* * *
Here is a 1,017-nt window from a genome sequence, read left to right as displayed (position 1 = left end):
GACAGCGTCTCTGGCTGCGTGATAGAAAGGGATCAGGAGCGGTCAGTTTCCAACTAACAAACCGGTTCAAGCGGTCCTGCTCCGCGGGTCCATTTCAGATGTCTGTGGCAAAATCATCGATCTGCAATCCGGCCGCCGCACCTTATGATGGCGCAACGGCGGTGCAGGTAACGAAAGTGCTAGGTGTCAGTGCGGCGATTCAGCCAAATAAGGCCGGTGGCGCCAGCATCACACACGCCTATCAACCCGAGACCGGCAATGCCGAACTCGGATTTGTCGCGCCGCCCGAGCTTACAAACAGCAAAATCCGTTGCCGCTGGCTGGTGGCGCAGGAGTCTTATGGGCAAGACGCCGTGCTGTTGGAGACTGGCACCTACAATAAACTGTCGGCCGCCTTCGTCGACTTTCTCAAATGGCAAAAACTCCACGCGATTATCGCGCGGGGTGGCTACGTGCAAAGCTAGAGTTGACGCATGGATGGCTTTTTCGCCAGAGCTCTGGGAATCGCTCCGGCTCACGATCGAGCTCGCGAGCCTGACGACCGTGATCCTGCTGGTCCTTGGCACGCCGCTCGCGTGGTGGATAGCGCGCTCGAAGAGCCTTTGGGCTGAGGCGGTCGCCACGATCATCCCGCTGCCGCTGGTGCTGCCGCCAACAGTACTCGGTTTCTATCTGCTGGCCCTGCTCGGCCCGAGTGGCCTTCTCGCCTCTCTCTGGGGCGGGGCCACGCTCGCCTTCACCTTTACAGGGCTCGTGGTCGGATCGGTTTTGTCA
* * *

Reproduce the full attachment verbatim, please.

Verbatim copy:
Here is a 1,017-nt window from a genome sequence, read left to right as displayed (position 1 = left end):
GACAGCGTCTCTGGCTGCGTGATAGAAAGGGATCAGGAGCGGTCAGTTTCCAACTAACAAACCGGTTCAAGCGGTCCTGCTCCGCGGGTCCATTTCAGATGTCTGTGGCAAAATCATCGATCTGCAATCCGGCCGCCGCACCTTATGATGGCGCAACGGCGGTGCAGGTAACGAAAGTGCTAGGTGTCAGTGCGGCGATTCAGCCAAATAAGGCCGGTGGCGCCAGCATCACACACGCCTATCAACCCGAGACCGGCAATGCCGAACTCGGATTTGTCGCGCCGCCCGAGCTTACAAACAGCAAAATCCGTTGCCGCTGGCTGGTGGCGCAGGAGTCTTATGGGCAAGACGCCGTGCTGTTGGAGACTGGCACCTACAATAAACTGTCGGCCGCCTTCGTCGACTTTCTCAAATGGCAAAAACTCCACGCGATTATCGCGCGGGGTGGCTACGTGCAAAGCTAGAGTTGACGCATGGATGGCTTTTTCGCCAGAGCTCTGGGAATCGCTCCGGCTCACGATCGAGCTCGCGAGCCTGACGACCGTGATCCTGCTGGTCCTTGGCACGCCGCTCGCGTGGTGGATAGCGCGCTCGAAGAGCCTTTGGGCTGAGGCGGTCGCCACGATCATCCCGCTGCCGCTGGTGCTGCCGCCAACAGTACTCGGTTTCTATCTGCTGGCCCTGCTCGGCCCGAGTGGCCTTCTCGCCTCTCTCTGGGGCGGGGCCACGCTCGCCTTCACCTTTACAGGGCTCGTGGTCGGATCGGTTTTGTCA